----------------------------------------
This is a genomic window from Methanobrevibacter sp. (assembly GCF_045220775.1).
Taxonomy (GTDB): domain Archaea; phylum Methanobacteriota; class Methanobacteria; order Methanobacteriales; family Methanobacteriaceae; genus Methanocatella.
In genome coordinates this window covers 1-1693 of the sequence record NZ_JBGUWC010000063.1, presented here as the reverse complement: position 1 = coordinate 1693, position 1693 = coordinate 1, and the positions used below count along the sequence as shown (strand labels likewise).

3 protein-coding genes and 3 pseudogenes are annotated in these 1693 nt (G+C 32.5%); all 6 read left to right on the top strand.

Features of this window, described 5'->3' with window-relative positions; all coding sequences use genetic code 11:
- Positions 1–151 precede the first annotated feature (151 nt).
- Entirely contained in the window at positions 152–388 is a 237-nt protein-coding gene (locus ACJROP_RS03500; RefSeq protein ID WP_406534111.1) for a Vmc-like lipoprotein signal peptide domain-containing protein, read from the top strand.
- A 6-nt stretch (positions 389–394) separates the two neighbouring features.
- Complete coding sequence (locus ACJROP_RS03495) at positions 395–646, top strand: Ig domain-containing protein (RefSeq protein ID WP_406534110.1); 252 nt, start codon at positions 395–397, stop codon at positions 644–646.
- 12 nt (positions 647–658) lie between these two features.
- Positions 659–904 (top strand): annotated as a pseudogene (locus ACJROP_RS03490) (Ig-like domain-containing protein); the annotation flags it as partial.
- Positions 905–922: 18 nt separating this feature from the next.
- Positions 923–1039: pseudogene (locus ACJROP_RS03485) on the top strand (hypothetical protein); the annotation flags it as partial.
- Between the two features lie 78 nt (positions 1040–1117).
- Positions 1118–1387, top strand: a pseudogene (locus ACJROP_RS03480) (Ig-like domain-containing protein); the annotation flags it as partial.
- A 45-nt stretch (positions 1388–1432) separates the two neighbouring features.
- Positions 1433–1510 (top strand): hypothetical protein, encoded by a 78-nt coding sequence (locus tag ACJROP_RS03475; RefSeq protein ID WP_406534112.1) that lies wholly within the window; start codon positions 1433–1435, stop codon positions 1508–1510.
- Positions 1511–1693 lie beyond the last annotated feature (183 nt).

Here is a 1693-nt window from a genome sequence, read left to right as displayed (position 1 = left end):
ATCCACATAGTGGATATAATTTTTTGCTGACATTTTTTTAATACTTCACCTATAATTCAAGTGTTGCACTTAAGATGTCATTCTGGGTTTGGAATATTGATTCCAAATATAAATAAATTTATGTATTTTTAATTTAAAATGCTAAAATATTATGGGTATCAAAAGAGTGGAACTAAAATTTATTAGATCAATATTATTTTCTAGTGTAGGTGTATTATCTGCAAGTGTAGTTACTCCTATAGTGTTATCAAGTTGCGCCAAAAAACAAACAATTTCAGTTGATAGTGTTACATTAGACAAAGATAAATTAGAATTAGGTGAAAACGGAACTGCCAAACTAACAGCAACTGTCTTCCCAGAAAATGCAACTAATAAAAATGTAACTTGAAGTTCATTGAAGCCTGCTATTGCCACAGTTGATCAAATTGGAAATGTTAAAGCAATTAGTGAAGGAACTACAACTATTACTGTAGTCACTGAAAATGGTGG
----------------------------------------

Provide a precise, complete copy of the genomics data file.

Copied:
This is a genomic window from Methanobrevibacter sp. (assembly GCF_045220775.1).
Taxonomy (GTDB): domain Archaea; phylum Methanobacteriota; class Methanobacteria; order Methanobacteriales; family Methanobacteriaceae; genus Methanocatella.
In genome coordinates this window covers 1-1693 of the sequence record NZ_JBGUWC010000063.1, presented here as the reverse complement: position 1 = coordinate 1693, position 1693 = coordinate 1, and the positions used below count along the sequence as shown (strand labels likewise).

3 protein-coding genes and 3 pseudogenes are annotated in these 1693 nt (G+C 32.5%); all 6 read left to right on the top strand.

Features of this window, described 5'->3' with window-relative positions; all coding sequences use genetic code 11:
- Positions 1–151 precede the first annotated feature (151 nt).
- Entirely contained in the window at positions 152–388 is a 237-nt protein-coding gene (locus ACJROP_RS03500; RefSeq protein ID WP_406534111.1) for a Vmc-like lipoprotein signal peptide domain-containing protein, read from the top strand.
- A 6-nt stretch (positions 389–394) separates the two neighbouring features.
- Complete coding sequence (locus ACJROP_RS03495) at positions 395–646, top strand: Ig domain-containing protein (RefSeq protein ID WP_406534110.1); 252 nt, start codon at positions 395–397, stop codon at positions 644–646.
- 12 nt (positions 647–658) lie between these two features.
- Positions 659–904 (top strand): annotated as a pseudogene (locus ACJROP_RS03490) (Ig-like domain-containing protein); the annotation flags it as partial.
- Positions 905–922: 18 nt separating this feature from the next.
- Positions 923–1039: pseudogene (locus ACJROP_RS03485) on the top strand (hypothetical protein); the annotation flags it as partial.
- Between the two features lie 78 nt (positions 1040–1117).
- Positions 1118–1387, top strand: a pseudogene (locus ACJROP_RS03480) (Ig-like domain-containing protein); the annotation flags it as partial.
- A 45-nt stretch (positions 1388–1432) separates the two neighbouring features.
- Positions 1433–1510 (top strand): hypothetical protein, encoded by a 78-nt coding sequence (locus tag ACJROP_RS03475; RefSeq protein ID WP_406534112.1) that lies wholly within the window; start codon positions 1433–1435, stop codon positions 1508–1510.
- Positions 1511–1693 lie beyond the last annotated feature (183 nt).

Here is a 1693-nt window from a genome sequence, read left to right as displayed (position 1 = left end):
ATCCACATAGTGGATATAATTTTTTGCTGACATTTTTTTAATACTTCACCTATAATTCAAGTGTTGCACTTAAGATGTCATTCTGGGTTTGGAATATTGATTCCAAATATAAATAAATTTATGTATTTTTAATTTAAAATGCTAAAATATTATGGGTATCAAAAGAGTGGAACTAAAATTTATTAGATCAATATTATTTTCTAGTGTAGGTGTATTATCTGCAAGTGTAGTTACTCCTATAGTGTTATCAAGTTGCGCCAAAAAACAAACAATTTCAGTTGATAGTGTTACATTAGACAAAGATAAATTAGAATTAGGTGAAAACGGAACTGCCAAACTAACAGCAACTGTCTTCCCAGAAAATGCAACTAATAAAAATGTAACTTGAAGTTCATTGAAGCCTGCTATTGCCACAGTTGATCAAATTGGAAATGTTAAAGCAATTAGTGAAGGAACTACAACTATTACTGTAGTCACTGAAAATGGTGG